Friday, September 3, 2010

The Value of the Startup Product Manager

I'm a big fan of Steve Blank. I think he is spot on about the Customer Development model in startups. I regularly read his blog and have read his book, The Four Steps to the Epiphany.

That said, he posted recently about speaking at the Silicon Valley Product Management Association, and, from what I can tell, he's missing the point about product management in a startup environment.

He is correct that in many ways, product management in a startup is drastically different than product management in a larger organization. However, those differences are surface-level details, more the deliverables of product management than the actual purpose of product management.

Product managers are experts at collating all the information sources that come into an organization about a product, filtering out the meaningless information, and ensuring good decisions get made based on objective facts and not subjective feelings.

Many (if not most) startup founders are emotional, passionate people. They make decisions based on what feels right, and those instincts serve them well to get a company started. As Blank knows, though, listening to those instincts over a long period of time instead of getting objective will cause problems. That is, after all, the whole point of "getting out there" in Customer Development.

So here is my list of what a startup product manager does:
  1. Ensures decisions being made by the founders are consistent and in-line with the current goals of the company and not because the founders saw something shiny.
  2. Extrapolates and defines the actual market from the individuals being talked to because, no matter how much the founders may believe it, everybody is not a market.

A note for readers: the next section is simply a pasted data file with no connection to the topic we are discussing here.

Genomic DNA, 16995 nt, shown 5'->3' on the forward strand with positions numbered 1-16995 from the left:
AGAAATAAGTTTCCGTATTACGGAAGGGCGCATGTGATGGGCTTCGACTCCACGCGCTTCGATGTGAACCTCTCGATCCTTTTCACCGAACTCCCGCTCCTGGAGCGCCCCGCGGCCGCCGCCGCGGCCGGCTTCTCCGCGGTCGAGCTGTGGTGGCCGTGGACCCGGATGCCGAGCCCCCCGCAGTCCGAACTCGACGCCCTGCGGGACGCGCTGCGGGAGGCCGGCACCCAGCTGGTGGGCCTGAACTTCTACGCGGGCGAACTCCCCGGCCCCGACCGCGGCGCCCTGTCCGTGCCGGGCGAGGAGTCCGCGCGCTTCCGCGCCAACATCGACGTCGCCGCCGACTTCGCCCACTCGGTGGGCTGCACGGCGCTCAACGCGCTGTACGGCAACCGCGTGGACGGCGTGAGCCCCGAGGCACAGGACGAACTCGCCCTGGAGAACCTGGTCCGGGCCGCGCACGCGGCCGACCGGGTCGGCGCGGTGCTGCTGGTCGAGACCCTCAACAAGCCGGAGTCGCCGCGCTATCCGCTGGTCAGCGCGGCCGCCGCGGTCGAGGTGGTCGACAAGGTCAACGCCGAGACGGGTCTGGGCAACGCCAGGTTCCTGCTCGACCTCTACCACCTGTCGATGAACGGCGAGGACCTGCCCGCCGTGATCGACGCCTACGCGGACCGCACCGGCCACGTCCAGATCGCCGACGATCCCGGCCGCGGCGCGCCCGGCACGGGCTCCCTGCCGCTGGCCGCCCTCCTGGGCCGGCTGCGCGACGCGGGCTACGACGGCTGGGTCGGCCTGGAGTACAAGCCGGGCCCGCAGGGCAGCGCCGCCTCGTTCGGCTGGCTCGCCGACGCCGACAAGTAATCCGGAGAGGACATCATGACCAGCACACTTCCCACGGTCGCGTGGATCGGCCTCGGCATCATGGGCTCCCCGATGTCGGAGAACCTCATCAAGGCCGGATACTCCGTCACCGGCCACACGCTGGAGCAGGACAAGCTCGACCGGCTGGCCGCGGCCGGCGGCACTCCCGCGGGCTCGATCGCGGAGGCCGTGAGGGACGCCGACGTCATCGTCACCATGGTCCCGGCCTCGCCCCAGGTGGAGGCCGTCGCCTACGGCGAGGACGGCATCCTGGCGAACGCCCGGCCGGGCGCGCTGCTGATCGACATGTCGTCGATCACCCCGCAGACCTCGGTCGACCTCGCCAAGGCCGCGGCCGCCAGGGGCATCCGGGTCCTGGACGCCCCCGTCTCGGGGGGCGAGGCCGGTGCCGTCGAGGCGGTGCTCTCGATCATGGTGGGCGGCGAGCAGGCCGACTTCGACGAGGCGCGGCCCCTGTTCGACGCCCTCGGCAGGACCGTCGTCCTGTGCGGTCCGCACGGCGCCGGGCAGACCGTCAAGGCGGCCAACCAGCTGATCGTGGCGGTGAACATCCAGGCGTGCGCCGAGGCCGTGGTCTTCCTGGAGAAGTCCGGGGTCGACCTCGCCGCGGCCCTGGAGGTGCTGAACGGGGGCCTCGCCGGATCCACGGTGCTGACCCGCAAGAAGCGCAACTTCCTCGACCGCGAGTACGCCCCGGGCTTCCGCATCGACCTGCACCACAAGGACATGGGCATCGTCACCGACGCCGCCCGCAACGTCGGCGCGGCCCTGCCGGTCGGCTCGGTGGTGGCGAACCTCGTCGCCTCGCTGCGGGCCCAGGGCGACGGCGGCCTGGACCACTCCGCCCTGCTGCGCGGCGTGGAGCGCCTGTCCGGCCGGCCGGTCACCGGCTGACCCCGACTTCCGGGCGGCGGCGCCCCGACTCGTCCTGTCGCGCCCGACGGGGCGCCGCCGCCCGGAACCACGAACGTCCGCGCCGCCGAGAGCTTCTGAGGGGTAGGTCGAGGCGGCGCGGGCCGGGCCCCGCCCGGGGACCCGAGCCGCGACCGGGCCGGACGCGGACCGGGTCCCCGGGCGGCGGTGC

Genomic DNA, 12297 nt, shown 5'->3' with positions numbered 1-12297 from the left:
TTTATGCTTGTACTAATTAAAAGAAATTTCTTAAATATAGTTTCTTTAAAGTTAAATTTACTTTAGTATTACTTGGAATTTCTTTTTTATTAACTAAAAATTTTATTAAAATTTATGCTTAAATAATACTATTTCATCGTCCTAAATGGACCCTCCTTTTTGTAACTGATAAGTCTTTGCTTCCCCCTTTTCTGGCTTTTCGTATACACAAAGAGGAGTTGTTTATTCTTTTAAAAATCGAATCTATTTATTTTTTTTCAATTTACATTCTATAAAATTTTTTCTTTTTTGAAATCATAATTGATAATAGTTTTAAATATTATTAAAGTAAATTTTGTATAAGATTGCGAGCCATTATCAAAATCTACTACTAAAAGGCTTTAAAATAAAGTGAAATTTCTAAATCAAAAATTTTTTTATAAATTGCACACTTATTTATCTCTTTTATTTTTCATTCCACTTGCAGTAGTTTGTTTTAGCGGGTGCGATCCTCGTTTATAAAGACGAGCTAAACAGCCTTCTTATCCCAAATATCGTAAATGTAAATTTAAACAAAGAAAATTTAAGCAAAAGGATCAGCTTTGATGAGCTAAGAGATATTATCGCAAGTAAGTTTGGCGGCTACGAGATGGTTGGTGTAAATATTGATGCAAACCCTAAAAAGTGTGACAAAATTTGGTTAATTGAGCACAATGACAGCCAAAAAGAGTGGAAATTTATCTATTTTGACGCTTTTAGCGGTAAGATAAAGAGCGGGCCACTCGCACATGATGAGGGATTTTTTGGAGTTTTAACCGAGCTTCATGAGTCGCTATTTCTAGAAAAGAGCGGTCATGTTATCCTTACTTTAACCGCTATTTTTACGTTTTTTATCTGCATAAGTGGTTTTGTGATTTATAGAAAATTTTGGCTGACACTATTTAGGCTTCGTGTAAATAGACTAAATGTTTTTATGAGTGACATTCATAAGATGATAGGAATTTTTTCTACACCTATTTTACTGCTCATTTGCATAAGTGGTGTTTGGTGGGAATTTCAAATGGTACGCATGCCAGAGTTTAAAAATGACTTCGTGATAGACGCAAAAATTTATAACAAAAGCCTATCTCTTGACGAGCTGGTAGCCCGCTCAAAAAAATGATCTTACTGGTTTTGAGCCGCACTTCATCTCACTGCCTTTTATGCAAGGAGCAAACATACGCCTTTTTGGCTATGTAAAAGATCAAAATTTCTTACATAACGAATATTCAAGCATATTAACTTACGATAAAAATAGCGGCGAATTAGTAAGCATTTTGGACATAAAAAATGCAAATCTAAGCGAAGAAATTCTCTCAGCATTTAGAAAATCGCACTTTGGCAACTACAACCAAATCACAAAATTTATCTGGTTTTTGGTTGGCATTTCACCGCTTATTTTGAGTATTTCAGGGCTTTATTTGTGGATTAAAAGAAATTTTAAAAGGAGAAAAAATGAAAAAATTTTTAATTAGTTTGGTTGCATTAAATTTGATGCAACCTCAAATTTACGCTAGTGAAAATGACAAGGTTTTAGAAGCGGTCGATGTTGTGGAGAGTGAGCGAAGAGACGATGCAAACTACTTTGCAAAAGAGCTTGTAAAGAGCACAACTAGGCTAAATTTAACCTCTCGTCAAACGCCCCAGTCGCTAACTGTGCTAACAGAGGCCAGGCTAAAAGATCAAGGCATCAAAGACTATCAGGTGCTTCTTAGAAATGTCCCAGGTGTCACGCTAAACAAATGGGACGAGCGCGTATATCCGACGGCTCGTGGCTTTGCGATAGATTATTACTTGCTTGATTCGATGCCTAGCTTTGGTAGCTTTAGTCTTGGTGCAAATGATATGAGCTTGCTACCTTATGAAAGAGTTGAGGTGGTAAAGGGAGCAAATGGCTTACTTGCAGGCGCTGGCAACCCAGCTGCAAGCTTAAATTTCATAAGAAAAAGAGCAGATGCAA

3. Ensures a product is being produced instead of a bunch of closely related code by monitoring user experience, evaluating final fit-and-finish, and driving organizational release readiness among others.
  4. Balances the passion of the founders with the rationality of getting a product ready for a market.
  5. Maintains the development backlog, keeping things out of development that don't belong there and making sure the things that do belong there get done (see #3).
And that is what your startup's product manager does. He is not a secretary setting up customer appointments for the founders; he brings discernment to a murky environment and order to chaos. And that is why you should hire product management first.

To be fair, I did not see the presentation at the SVPA and am going off what I'm inferring from his blog post. I also know I am overstating the comment on being a secretary, but this is the blogosphere, so it's OK, right?
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